Bupleurum root (Bupleurum chinense, Bupleurum scorzoneraefolium, Bupleurum falcatum, Radix Bupleuri)
Bupleuri Radix, the dried roots of Bupleurum falcatum L. (Umbelliferae), which is a perennial medicinal herb distributed mainly in China, Korea, and Japan, is one of the most important ingredients in traditional Japanese Kampo and Chinese medicines. It is frequently prescribed in combination with other herbs to treat colds, fever, malaria, digestive disorders, chronic liver diseases, and depression
According to TCM theory, Radix Bupleuri is thought to regulate the exterior and interior metabolisms, disperse evil heat from superficies, soothe the liver, and promote yang and qi. Radix Bupleuri was initially recorded in Shennong Bencao Jing, a famous monograph of traditional Chinese medicine written in China in 200 AD. According to a record of traditional Chinese medicine dated 2000 years ago, Radix Bupleuri had mainly been used for the treatment of mouth bitterness, throat-drying, and eyes-dazzling. In other monographs of Materia Medica, such as Jin Kui Yao Lue, Kaibao Bencao, Bencao Gangmu, and Xinbian Bencao, this plant was described to be used for the treatment of common cold with fever, influenza, hepatitis, malaria, menoxenia, and hyperlipidemia. Currently, Radix Bupleuri exerts other pharmacological effects, such as balancing different organs and energies within the body, strengthening the action of the digestive tract, improving liver and circulatory system function, and relieving liver tension. Therefore, it is also used as a popular tonic herb in China. In Korea and Japan, this plant is commonly used for the treatment of fever, pain, and inflammation associated with influenza and the common cold. In addition, this plant is also used as an analgesic in the treatment of distending pain in the hypochondriac region of the chest and against amenorrhea. Important traditional Chinese herbal formulas such as Xiao Chai Hu Tang and Xiao Yao San contain bupleurum as a major ingredient.
More than 281 components have been isolated from Radix Bupleuri, including 15 flavonoids, 430 lignins, 12 phenyl propanol derivatives, 66 triterpenoid saponins, and 158 volatile oils all with diverse pharmacological effects
Preclinical studies suggest that bupleurum has antiviral, hepatoprotective, anti-inflammatory, immune-modulating, antiproliferative, and chemopreventive properties. Experiments suggest bupleurum might exert some influence over multidrug resistance in drug-resistant cells. Saikosaponins, a major constituent, enhanced cisplatin cytotoxicity against solid tumors.
In animal studies, bupleurum demonstrated inhibitory effects against allergic asthma. Experiments in both chronic mildly stressed and healthy rats describe differential effective and toxic responses. Saikosaponins were identified as the compound which may be responsible for bupleurum-induced liver injury.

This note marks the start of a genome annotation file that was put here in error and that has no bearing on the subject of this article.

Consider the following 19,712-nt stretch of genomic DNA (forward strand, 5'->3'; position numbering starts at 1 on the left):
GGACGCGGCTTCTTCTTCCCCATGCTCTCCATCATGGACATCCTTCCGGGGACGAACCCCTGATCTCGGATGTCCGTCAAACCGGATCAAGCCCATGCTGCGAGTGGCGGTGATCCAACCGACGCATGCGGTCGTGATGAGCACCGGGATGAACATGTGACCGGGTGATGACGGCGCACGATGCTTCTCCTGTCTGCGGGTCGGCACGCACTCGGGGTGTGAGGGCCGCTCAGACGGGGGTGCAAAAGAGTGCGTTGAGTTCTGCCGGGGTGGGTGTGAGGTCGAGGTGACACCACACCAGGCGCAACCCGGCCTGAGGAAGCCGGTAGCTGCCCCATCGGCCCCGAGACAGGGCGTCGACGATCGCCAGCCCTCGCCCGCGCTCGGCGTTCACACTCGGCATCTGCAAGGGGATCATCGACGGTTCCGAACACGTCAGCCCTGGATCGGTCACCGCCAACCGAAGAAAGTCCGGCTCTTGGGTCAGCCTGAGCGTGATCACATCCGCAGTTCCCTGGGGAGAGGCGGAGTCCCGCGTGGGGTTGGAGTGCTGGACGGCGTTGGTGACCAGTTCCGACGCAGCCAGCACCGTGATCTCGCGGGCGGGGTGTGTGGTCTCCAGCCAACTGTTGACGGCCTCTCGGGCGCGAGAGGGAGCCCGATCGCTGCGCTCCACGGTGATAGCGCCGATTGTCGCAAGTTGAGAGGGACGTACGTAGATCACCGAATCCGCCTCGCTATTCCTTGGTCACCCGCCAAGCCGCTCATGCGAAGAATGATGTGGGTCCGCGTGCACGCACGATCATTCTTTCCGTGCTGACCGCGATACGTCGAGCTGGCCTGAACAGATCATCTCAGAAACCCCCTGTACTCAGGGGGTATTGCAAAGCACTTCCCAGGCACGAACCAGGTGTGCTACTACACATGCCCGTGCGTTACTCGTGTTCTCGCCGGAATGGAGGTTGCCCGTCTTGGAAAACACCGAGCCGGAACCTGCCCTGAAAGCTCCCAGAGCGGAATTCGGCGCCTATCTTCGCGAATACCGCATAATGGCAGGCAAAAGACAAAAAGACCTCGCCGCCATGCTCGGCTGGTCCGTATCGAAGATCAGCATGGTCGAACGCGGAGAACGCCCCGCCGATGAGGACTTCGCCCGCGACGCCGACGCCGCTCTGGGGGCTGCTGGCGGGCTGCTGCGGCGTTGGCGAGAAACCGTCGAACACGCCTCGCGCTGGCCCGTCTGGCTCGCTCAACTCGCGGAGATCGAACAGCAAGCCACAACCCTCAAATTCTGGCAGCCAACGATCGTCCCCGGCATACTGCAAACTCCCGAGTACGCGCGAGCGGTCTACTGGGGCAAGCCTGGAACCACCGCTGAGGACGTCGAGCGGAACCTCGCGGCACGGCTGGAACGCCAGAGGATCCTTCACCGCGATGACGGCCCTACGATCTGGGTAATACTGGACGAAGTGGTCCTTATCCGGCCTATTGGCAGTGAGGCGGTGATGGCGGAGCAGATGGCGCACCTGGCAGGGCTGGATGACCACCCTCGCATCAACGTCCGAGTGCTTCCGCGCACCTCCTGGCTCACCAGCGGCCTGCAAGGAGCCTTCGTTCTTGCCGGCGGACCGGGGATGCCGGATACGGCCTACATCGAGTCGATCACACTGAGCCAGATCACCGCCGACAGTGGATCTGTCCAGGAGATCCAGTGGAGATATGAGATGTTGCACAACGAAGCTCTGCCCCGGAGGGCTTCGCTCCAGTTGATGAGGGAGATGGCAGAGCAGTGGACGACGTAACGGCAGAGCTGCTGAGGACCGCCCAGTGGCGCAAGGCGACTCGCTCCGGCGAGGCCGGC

The major pharmaceutical constituents of BF, including saikosaponin-a, saikosaponin-c, and saikosaponin-d aglycones, are in the roots, and are known to have immunological, anti-inflammatory, analgesic, anti-allergic, and plasma cholesterol-lowering effects. Several studies have demonstrated the pharmacological effects of BF on the central nervous system (CNS) through modulation of the HPA axis. Some studies have also reported potent anti-hypertensive or vasodilator activities of BF in animal models of hypertension. BF was shown to affect the central dopaminergic and serotoninergic systems and to have a neuroprotective effect against excitotoxic neural death.
Saikosaponins in bupleurum appears to be the main constituent to which medicinal activities are attributed. In vitro studies indicate they exert anti-inflammatory effects by inhibiting arachidonic acid metabolism. Bupleurum polysaccharides also have anti-inflammatory properties, attributed to their inhibitory effect on LPS-mediated Toll-like receptor 4 (TLR4) signaling. The immunoregulatory activity of saikosaponin-d has been related to the promotion of interleukin-2 production and receptor expression as well as modulating T-lymphocyte function. However, saikosaponins were also identified as the compound which may be responsible for dose-dependent bupleurum-induced liver injury.
Apoptotic effects of bupleurum may be partly mediated by increased c-myc and p53 mRNA levels along with decreased bcl-2 mRNA levels, and by inhibition of telomerase activity. In some solid tumor cells, bupleurum demonstrated antiadhesive and hemolytic effects.
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